Returning to my Directors thoughts, I tackle #4 on my list of filmmakers who changed the way I look at movies:
I came to Aronofsky in a weird, roundabout kind of way. It was actually through the efforts of Ed Flynn, the artist of the then virtually unknown Pi: The Book of Ants graphic novel (and, oddly enough, the guy who gave me my first paid writing gig), that I got to know Darren's work. Ed sent me a random e-mail asking if I would be interested in interviewing him to promote the book and I was, at that time, happy to talk to anyone in the industry. He sent me a free preview of the book and a Pi pin (both of which I still have) and I was intrigued enough by the concept and our conversation that I sought out the film, managing to convince a co-worker to go see it with me at a local art house theatre.
The movie was great. On the cheap, high in concept and full of great ideas and a catchy industrial score by Clint Mansell. This was really good stuff. Science, math, faith, ants...I was hooked on this Aronofsky guy. I was eager and excited to see what he would come up with next and it goes without saying that Requiem for a Dream was brilliant and emotionally exhausting. Most stories have the structure where things get dark for your characters but through perseverance and other factors, they rise above their troubles and conquer their problems. Not here. In Requiem things just keep getting worse until they hit rock bottom. And then they keep going down some more. In fact, when we leave all the characters, there is still depths that they will likely sink to and you feel, as a viewer, pretty drained after the experience. The performances by Jared Leto, Jennifer Connely, Marlon Wayans and Ellen Burstyn were top shelf, and the 'hip-hop' editing of the movie was stylish and interesting.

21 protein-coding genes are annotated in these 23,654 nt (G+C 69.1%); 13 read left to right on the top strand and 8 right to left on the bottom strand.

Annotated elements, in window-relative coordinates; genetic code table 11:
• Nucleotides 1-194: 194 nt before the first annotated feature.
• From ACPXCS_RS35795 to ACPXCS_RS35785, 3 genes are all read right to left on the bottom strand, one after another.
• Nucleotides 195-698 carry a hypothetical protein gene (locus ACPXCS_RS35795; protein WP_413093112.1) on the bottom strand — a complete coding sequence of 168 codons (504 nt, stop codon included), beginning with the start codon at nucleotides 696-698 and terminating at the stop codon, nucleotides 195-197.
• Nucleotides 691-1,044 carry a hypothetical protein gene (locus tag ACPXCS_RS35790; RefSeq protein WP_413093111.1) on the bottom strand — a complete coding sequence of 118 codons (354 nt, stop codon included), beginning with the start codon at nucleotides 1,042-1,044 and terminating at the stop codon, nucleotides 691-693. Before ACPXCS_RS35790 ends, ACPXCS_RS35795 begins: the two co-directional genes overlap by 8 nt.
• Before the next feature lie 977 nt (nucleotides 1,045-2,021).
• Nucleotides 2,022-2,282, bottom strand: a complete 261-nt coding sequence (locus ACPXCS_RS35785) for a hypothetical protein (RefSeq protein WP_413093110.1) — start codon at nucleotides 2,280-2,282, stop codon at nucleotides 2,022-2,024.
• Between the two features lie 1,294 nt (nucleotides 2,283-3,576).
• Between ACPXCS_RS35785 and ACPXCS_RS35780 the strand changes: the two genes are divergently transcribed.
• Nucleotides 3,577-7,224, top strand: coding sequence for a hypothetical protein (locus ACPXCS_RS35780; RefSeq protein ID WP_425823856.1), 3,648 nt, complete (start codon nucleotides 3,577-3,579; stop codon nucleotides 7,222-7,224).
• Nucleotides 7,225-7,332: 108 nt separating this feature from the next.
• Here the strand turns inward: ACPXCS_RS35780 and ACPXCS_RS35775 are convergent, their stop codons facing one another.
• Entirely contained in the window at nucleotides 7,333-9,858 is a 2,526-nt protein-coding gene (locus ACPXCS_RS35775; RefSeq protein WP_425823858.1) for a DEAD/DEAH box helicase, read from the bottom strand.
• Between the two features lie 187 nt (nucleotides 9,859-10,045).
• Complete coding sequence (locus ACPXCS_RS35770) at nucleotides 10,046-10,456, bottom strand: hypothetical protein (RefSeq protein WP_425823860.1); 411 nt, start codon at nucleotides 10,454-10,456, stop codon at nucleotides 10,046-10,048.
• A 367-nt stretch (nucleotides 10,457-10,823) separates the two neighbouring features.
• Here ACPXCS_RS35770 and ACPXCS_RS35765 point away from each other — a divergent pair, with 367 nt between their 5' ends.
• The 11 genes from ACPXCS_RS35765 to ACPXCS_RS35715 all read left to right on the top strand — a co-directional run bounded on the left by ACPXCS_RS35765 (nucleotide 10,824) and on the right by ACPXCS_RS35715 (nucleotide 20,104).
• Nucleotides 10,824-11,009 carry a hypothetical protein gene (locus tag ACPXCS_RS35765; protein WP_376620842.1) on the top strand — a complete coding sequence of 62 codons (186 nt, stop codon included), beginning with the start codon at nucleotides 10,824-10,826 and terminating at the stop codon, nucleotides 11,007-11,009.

Then there is The Fountain which is as beautiful and engaging as it is impenetrable. Aronofsky, again, shows us how good these actors we've seen before can be when given the right direction and material. He once again examines love, faith and gives us scenes that are so heartbreaking it's honestly difficult to watch.
I'm not going to go into his other films because, honestly, I have yet to see The Wrestler or Black Swan, but they are on the list. I have the former and will pick up the latter when time and finances permit. Until then, though, I will close off this little love letter to Darren by saying that he has proven time and again to be one of the medium's most provocative and visually engaging filmmakers. He never shies away from difficult material and is able to think outside the box, something he has been doing since those very early days in New York, trying to make a small movie about God and math and publish his tie-in graphic novel.
I think most of that was gushing but I'm pretty sure I got my point across.